An auxetic conductive cardiac patch (AuxCP) for the treatment of myocardial infarction (MI) is introduced. The auxetic design gives the patch a negative Poisson's ratio, providing it with the ability to conform to the demanding mechanics of the heart. The conductivity allows the patch to interface with electroresponsive tissues such as the heart. Excimer laser microablation is used to micropattern a re‐entrant honeycomb (bow‐tie) design into a chitosan‐polyaniline composite. It is shown that the bow‐tie design can produce patches with a wide range in mechanical strength and anisotropy, which can be tuned to match native heart tissue. Further, the auxetic patches are conductive and cytocompatible with murine neonatal cardiomyocytes in vitro. Ex vivo studies demonstrate that the auxetic patches have no detrimental effect on the electrophysiology of both healthy and MI rat hearts and conform better to native heart movements than unpatterned patches of the same material. Finally, the AuxCP applied in a rat MI model results in no detrimental effect on cardiac function and negligible fibrotic response after two weeks in vivo. This approach represents a versatile and robust platform for cardiac biomaterial design and could therefore lead to a promising treatment for MI.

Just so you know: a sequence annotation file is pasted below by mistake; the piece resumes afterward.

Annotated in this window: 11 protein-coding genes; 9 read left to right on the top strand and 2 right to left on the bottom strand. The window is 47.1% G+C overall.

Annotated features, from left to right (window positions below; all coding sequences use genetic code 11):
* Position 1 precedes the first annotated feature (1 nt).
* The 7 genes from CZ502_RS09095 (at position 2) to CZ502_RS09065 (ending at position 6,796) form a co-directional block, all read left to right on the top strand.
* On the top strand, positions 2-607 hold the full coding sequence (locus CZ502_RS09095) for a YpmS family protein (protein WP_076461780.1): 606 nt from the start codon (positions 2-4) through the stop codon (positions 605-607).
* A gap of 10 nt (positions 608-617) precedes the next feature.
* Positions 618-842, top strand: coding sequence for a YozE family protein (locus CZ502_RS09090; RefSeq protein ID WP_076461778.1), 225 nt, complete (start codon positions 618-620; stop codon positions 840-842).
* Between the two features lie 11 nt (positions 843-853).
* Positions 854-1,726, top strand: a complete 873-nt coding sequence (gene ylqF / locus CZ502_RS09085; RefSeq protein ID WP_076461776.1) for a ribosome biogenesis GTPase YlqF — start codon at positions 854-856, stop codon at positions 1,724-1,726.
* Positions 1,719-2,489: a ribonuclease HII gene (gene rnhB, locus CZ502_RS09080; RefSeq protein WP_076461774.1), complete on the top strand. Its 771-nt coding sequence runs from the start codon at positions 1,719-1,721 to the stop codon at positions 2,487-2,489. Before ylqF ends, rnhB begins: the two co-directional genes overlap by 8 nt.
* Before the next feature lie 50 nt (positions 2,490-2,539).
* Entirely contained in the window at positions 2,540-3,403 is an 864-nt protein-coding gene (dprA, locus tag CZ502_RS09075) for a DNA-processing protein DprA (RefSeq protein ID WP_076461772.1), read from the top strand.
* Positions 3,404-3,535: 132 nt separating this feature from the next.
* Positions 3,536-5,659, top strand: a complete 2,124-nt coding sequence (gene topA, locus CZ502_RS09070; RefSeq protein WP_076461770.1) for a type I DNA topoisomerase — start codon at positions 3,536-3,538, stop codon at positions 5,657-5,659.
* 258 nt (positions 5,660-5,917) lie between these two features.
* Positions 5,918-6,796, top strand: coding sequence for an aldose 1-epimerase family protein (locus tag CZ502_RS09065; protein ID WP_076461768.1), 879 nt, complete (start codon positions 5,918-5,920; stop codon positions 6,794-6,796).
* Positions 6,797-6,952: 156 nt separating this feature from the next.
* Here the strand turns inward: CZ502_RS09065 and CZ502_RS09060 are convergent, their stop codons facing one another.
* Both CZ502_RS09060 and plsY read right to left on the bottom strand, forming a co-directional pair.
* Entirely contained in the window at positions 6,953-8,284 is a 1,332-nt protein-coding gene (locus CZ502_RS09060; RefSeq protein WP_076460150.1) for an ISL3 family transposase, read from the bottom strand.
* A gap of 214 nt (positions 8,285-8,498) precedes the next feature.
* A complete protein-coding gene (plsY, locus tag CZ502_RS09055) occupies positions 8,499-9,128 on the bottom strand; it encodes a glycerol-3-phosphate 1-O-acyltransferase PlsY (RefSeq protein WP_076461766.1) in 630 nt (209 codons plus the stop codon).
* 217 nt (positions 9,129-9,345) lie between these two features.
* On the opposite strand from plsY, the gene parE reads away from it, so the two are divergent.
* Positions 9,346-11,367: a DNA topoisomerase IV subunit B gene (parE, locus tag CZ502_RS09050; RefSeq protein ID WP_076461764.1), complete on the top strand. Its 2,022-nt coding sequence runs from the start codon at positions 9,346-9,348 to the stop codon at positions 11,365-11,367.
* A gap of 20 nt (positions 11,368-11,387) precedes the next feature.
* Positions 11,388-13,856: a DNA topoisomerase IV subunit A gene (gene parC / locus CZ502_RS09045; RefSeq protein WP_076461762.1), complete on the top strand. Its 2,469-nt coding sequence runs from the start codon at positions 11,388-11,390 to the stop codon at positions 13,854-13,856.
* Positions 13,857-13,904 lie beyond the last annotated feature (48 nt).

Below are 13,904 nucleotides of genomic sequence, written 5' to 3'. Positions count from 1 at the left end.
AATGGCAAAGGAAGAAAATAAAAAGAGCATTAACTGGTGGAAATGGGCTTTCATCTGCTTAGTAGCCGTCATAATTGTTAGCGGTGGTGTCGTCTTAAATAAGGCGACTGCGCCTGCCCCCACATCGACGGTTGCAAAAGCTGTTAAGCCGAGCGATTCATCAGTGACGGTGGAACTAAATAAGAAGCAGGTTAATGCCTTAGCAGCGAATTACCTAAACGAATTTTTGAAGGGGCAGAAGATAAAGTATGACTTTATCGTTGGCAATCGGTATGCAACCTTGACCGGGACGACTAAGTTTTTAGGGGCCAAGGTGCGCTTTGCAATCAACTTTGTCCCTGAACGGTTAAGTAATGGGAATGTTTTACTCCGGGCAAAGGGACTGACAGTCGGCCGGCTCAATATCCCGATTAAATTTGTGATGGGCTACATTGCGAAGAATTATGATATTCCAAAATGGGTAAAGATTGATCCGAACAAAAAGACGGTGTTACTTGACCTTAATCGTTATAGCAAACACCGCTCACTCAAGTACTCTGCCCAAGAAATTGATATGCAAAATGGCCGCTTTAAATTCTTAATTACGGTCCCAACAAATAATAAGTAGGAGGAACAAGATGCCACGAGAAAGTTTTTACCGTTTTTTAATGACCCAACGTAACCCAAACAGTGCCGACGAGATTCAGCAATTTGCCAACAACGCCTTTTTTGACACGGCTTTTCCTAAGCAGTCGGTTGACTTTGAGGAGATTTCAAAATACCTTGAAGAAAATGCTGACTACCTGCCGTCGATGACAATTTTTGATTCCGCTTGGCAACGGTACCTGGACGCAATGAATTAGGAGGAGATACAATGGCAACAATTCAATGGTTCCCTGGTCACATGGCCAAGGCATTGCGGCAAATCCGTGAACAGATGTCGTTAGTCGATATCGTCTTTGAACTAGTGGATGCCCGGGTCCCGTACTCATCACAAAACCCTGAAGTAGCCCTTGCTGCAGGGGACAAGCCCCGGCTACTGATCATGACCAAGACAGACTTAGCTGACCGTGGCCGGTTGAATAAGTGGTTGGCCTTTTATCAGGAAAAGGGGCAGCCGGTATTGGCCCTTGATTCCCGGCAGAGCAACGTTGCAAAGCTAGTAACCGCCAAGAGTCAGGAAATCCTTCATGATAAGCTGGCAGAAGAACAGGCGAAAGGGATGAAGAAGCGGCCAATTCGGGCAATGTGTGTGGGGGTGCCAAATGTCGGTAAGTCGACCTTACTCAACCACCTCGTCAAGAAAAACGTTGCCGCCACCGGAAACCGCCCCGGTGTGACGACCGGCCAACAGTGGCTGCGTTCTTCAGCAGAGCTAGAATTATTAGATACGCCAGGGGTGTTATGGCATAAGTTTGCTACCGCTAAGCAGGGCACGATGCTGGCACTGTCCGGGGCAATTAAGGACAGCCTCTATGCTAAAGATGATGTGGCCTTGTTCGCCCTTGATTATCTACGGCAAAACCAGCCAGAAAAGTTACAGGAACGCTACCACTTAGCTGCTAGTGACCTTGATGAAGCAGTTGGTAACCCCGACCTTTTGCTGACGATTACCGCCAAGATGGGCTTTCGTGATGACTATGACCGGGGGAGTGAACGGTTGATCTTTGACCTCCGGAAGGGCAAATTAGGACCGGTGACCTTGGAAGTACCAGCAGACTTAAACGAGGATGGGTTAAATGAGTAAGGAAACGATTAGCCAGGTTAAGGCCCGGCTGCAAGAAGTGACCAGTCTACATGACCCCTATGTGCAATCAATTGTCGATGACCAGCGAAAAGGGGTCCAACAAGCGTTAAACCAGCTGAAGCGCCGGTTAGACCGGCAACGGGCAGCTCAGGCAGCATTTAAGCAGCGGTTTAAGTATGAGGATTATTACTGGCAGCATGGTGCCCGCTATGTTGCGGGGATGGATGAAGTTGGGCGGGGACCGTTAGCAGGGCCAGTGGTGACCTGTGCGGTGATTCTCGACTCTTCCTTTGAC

Journal article

Chow A, Stuckey DJ, Kidher E, Rocco M, Jabbour RJ, Mansfield CA, Darzi A, Harding SE, Stevens MM, Athanasiou Tet al., 2017, Human Induced Pluripotent Stem Cell-Derived Cardiomyocyte Encapsulating Bioactive Hydrogels Improve Rat Heart Function Post Myocardial Infarction., Stem Cell Reports, Vol: 9, Pages: 1415-1422, ISSN: 2213-6711

Tissue engineering offers an exciting possibility for cardiac repair post myocardial infarction. We assessed the effects of combined polyethylene glycol hydrogel (PEG), human induced pluripotent stem cell-derived cardiomyocyte (iPSC-CM), and erythropoietin (EPO) therapy in a rat model of myocardial infarction. PEG with/out iPSC-CMs and EPO; iPSC-CMs in saline; or saline alone was injected into infarcted hearts shortly after infarction. Injection of almost any combination of the therapeutics limited acute elevations in chamber volumes. After 10 weeks, attenuation of ventricular remodeling was identified in all groups that received PEG injections, while ejection fractions were significantly increased in the gel-EPO, cell, and gel-cell-EPO groups. In all treatment groups, infarct thickness was increased and regions of muscle were identified within the scar. However, no grafted cells were detected. Hence, iPSC-CM-encapsulating bioactive hydrogel therapy can improve cardiac function post myocardial infarction and increase infarct thickness and muscle content despite a lack of sustained donor-cell engraftment.

Journal article

Schobesberger S, Wright P, Tokar S, Bhargava A, Mansfield C, Glukhov AV, Poulet C, Buzuk A, Monszpart A, Sikkel M, Harding SE, Nikolaev VO, Lyon AR, Gorelik Jet al., 2017, T-tubule remodelling disturbs localised β2-adrenergic signalling in rat ventricular myocyte during the progression of heart failure, Cardiovascular Research, Vol: 113, Pages: 770-782, ISSN: 0008-6363